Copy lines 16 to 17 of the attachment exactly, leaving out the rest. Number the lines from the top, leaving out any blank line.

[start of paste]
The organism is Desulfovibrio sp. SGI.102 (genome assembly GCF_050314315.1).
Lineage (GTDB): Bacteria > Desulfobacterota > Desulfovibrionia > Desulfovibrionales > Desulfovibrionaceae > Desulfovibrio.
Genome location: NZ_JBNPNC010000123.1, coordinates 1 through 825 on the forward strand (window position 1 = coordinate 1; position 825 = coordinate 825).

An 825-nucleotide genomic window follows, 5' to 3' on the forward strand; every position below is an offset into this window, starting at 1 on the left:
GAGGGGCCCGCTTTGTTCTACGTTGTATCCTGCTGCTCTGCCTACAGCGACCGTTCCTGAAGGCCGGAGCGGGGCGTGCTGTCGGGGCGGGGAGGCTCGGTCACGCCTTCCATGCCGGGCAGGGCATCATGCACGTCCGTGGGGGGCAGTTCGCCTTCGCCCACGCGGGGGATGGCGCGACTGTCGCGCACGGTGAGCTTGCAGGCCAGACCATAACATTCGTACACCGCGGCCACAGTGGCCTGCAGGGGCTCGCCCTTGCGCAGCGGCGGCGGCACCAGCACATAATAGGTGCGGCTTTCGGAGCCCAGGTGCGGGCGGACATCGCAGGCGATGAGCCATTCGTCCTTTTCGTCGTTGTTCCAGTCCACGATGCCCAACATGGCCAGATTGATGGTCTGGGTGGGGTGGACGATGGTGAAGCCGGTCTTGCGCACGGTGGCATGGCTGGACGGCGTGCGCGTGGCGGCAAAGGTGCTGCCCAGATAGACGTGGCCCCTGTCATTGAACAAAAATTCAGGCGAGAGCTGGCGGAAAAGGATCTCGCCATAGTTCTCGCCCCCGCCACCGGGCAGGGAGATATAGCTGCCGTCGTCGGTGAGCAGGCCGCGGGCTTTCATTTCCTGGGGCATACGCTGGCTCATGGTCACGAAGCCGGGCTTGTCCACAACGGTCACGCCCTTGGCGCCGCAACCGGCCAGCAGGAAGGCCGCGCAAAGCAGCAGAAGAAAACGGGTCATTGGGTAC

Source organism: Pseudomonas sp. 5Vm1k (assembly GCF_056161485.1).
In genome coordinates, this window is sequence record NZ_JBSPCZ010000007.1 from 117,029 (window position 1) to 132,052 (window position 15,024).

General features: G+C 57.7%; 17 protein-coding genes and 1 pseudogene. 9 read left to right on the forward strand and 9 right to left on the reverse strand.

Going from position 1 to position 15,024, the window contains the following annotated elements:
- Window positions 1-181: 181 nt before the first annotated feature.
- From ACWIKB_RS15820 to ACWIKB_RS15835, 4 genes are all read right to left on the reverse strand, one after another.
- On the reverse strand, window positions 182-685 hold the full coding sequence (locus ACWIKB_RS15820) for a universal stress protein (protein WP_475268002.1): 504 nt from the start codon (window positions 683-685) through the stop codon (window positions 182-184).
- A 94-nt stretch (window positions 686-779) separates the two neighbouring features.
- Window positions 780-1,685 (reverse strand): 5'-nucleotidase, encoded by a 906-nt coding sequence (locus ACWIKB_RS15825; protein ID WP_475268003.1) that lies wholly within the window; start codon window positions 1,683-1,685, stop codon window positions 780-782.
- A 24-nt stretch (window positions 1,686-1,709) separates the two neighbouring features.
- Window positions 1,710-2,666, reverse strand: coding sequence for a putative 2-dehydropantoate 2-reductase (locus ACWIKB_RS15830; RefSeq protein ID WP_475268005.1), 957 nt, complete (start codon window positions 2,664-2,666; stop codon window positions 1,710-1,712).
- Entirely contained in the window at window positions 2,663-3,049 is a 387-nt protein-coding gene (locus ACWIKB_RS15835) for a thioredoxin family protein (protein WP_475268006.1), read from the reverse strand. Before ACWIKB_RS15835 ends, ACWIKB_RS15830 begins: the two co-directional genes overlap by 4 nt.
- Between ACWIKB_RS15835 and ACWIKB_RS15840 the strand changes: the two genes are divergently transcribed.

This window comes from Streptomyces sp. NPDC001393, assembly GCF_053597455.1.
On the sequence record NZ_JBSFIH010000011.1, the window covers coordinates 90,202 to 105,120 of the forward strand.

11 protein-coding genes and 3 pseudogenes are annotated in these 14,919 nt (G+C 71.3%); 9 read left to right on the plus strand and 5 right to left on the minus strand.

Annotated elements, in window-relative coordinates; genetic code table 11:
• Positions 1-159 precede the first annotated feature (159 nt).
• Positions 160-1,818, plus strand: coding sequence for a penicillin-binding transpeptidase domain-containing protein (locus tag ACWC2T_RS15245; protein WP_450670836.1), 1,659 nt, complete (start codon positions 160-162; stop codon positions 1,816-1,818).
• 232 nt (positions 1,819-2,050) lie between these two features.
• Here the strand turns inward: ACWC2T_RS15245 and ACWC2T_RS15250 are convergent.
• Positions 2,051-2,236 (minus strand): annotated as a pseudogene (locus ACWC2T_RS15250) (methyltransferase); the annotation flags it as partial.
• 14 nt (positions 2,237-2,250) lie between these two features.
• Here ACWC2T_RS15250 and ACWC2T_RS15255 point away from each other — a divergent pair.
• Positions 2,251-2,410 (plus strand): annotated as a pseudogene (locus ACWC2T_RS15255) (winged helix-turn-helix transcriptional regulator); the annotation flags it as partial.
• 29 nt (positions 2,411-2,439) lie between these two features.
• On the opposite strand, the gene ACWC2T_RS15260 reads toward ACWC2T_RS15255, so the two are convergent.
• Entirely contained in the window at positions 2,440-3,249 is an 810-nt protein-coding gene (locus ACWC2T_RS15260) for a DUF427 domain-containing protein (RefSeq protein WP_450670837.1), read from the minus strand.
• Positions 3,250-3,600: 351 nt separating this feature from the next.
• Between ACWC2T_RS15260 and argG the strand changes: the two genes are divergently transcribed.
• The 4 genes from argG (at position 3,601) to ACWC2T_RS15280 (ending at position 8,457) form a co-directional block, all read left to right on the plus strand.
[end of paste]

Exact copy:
- Window positions 1,710-2,666, reverse strand: coding sequence for a putative 2-dehydropantoate 2-reductase (locus ACWIKB_RS15830; RefSeq protein ID WP_475268005.1), 957 nt, complete (start codon window positions 2,664-2,666; stop codon window positions 1,710-1,712).
- Entirely contained in the window at window positions 2,663-3,049 is a 387-nt protein-coding gene (locus ACWIKB_RS15835) for a thioredoxin family protein (protein WP_475268006.1), read from the reverse strand. Before ACWIKB_RS15835 ends, ACWIKB_RS15830 begins: the two co-directional genes overlap by 4 nt.